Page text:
What happens if Gov Scott Walker does nothing in Wisconsin?


Scott Walker/reuters

In yesterday's article I talked about how Tea Party efforts are misdirected at public sector workers in Wisconsin instead of the banks on Wall Street who created the recession. However, it does not change the fact that the budget deficit in Wisconsin does exist. So I want to set aside for a moment how Governor Walker is choosing to attack the deficit and instead look at what would happen should nothing be done to fill the deficit gap by cut spending or increasing revenue.

How governments finance deficit spending

The way governments finance their deficit spending is by selling bonds backed by the treasury of the state or local government to private institutions and individuals, the government then pays back the principal plus a fixed interest rate that is determined by the government institutions credit rating and the time it takes the bond to mature. The bond revenue for the state of Wisconsin from July 1 2009 to June 30 2011 is $3,581,172,100, which makes up 5.4% of the state's budget.

A rule of thumb in the bond industry is that a drop from a AAA rating to a AA rating (the rating the state of Wisconsin currently has) can mean an increase from .25% to .50% percent paid in interest on the bond. So using very rough numbers the credit rating drop would mean if (for the sake of simplicity) the deficit was to be financed with 10 year bonds instead of paying 3.25% on the bonds Wisconsin has to pay 3.75% an increase of $18 million dollars just on the interest. So the idea is to endure short term pain in order to squash the deficit that Wisconsin has been carrying year to year and thereby improve the state's credit rating, which will lessen the burden on the taxpayer in the long run. This would allow for the state to comfortably reduce the tax burden on individuals and businesses thereby theoretically reducing unemployment to a tolerable 3-4%.

Governor Walker is proposing to refinance the bonds that are set to mature on March 16th, pushing the bonds maturity off of Wisconsin's balance sheet for the next two years. The idea being not to raise revenue through increasing tax rates but by broadening the tax base by improving the business climate in the state. This is a more solid long term strategy considering the budget shortfall can be traced by almost exclusively to a drop in income tax revenue because of the rise in unemployment.

Government Bond Market: The next bubble to pop

This increase in bond yield rates is creating a bubble in the bond market, because while there is increased risk, it is not taken all that seriously in the financial sector and many are looking upon the increased yields as easy money. However if local and state governments begin to default on the bonds they owe it will result in a financial disaster, leaving only commodities and hard assets as safe places to park capital. This would drive prices through the roof at the pump and on the shelves.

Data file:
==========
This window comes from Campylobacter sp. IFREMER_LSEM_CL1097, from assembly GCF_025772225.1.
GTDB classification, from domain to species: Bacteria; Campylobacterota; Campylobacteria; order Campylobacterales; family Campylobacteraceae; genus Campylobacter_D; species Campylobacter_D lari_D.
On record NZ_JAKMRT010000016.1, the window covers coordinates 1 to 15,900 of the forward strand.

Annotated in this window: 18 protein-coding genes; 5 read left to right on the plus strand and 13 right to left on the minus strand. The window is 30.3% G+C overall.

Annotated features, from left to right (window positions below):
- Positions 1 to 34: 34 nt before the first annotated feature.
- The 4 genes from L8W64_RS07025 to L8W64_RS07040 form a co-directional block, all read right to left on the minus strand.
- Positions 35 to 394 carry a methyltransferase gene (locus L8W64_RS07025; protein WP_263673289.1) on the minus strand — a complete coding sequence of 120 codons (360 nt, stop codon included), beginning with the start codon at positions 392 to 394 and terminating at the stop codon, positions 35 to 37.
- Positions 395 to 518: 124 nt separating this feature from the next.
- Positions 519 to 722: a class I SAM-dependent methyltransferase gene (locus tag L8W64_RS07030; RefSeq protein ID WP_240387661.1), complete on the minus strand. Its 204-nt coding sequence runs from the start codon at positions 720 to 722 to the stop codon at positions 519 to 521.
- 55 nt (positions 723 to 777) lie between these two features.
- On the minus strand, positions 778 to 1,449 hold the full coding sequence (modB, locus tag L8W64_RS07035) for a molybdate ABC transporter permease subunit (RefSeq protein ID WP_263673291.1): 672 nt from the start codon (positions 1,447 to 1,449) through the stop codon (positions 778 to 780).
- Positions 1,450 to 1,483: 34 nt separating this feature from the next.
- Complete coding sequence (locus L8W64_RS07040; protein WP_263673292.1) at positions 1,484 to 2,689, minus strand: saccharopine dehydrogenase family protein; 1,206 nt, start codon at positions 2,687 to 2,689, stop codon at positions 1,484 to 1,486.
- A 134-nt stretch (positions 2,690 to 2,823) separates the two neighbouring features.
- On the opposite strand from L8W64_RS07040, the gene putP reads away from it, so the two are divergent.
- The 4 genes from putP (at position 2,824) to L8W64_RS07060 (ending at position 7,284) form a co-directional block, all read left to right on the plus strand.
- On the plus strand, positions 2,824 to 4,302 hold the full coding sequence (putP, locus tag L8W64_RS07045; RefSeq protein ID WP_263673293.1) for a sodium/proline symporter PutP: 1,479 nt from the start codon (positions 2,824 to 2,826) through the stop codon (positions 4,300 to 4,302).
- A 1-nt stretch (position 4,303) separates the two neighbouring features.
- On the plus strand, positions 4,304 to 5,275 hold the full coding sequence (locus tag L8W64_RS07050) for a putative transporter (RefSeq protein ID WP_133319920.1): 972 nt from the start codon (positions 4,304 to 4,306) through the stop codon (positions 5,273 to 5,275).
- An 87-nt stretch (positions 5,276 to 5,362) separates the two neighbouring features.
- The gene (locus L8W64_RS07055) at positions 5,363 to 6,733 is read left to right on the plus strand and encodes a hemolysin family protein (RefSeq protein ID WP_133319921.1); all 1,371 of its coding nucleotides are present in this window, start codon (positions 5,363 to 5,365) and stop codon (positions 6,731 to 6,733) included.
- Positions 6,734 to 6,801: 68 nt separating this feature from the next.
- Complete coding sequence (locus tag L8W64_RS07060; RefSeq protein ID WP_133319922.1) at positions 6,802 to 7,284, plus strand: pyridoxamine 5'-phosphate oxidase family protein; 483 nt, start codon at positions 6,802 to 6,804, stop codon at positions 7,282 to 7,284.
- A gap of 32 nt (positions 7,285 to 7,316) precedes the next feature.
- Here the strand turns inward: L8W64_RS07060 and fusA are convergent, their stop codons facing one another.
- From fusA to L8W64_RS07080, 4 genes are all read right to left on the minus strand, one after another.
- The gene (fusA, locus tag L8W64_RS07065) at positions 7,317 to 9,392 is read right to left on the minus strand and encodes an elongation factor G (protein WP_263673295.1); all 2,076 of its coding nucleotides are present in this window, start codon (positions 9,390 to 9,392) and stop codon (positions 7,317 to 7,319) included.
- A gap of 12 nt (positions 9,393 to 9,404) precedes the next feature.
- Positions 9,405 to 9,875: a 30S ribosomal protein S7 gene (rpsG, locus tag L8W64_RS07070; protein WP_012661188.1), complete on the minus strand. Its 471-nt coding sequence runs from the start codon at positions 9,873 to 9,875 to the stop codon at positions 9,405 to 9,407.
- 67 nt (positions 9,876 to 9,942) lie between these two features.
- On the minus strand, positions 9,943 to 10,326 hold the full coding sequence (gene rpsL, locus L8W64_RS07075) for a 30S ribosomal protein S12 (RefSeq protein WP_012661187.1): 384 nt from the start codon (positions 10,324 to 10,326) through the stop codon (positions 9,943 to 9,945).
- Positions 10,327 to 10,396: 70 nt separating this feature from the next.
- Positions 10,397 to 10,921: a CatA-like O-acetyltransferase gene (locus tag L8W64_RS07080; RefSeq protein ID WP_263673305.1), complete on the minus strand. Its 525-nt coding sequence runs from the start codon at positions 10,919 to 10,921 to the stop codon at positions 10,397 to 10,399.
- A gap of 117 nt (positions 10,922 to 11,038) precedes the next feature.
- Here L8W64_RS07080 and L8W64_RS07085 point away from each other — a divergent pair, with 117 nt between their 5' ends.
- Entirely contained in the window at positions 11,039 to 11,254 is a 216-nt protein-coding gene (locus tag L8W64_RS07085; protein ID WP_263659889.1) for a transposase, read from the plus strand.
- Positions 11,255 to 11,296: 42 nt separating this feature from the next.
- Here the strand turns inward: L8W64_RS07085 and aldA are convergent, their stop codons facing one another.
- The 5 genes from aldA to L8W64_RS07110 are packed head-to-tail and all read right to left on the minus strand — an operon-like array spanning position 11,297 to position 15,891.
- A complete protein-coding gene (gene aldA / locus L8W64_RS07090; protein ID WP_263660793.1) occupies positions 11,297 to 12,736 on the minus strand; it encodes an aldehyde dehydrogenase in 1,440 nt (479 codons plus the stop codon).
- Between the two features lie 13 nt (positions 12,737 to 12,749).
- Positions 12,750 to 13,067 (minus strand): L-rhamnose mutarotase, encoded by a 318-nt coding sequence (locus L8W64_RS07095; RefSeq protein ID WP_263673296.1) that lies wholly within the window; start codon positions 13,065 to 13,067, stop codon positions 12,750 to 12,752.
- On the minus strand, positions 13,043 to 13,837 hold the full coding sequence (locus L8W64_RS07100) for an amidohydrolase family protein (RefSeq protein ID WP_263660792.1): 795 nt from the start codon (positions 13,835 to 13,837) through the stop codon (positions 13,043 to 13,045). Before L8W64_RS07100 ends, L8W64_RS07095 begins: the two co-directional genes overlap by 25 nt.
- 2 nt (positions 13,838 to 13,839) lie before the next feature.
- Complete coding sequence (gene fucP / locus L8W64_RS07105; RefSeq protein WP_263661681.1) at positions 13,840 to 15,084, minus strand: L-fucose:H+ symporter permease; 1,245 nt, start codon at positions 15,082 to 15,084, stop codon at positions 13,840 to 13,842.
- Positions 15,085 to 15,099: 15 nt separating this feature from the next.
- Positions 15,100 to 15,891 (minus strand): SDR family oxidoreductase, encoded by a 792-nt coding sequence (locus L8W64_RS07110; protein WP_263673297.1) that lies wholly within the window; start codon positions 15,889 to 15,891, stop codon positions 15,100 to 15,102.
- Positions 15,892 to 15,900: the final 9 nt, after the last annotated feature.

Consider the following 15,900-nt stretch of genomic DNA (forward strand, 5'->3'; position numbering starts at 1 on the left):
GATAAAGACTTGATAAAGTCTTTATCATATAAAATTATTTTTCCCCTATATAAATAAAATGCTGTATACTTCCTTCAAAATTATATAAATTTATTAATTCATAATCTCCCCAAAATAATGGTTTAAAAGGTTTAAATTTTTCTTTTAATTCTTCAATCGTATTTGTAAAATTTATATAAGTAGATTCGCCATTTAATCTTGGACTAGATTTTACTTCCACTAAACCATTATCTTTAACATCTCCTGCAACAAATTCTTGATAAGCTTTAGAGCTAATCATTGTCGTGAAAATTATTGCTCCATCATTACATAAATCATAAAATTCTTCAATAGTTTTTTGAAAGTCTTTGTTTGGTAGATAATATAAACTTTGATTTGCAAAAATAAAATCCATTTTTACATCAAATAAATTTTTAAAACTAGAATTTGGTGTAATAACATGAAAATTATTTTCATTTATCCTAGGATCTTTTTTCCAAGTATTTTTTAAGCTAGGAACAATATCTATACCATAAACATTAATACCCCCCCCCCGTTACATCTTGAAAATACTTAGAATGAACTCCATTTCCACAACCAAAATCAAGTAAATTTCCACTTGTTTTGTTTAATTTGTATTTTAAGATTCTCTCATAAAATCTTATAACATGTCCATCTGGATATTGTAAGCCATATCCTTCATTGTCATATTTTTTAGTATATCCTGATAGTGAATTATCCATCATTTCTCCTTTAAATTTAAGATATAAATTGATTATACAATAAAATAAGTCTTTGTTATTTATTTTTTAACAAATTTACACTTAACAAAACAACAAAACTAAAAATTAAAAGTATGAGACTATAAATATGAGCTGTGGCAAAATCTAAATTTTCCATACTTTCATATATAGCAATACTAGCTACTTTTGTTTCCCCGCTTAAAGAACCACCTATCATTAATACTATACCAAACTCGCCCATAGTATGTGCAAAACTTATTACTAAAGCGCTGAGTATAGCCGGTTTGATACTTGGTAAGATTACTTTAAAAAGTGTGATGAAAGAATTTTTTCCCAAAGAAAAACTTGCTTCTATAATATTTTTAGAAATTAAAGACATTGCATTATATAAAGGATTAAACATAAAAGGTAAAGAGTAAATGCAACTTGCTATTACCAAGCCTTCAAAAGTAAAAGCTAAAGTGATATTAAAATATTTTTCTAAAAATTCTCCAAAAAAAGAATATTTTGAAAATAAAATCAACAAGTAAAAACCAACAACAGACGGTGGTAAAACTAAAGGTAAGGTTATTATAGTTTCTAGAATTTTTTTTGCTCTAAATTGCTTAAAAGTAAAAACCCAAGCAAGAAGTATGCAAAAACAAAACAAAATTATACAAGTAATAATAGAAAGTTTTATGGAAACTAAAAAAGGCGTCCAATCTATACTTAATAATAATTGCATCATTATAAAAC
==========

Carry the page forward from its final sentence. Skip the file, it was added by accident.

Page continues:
Wisconsin and Governor Walker had several options, cut spending, raise revenues through tax and fee increases or default on the bonds. The choice was an easy one for Governor Walker his conservative ideology and backing of the RNC. As Robert Barro pointed out in his excellent column in the Wall Street Journal yesterday, putting harsh limits on collective bargaining is the only long term solution to preventing the same budget problems down the road.

If Walker would do nothing eventually Wisconsin would be in the same position as California with a A- credit rating a forced to implement draconian measures like drastically cutting welfare and medicaid which California is cutting by $3 billion dollars and forcing massive layoffs by way of slashing funding for programs across the board. And this is Democratic Governor Jerry Brown!


Filed Under: FeaturedLocal Politics

About the Author: Shaun Booth is editor of MilwaukeeStory.com.

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  1. SW says:

    California is Wisconsin’s future, courtesy of the debt slavery coming to yoke the private-sector working class into servicing the generally more-affluent public-sector class. One thing is certain, and that is that slowly but inexorably capital will flee each state which demands “fund me more.”

  2. Bill Kruse says:

    What I find most concerning is the speed and willingness with which S&P has downgraded the States compared to the way they looked the other way for years leading up to and during the credit crunch. It appears they were on one agenda then and a different one now – but what? Is this evidence of the ‘banker wars’ rumours that are floating around?

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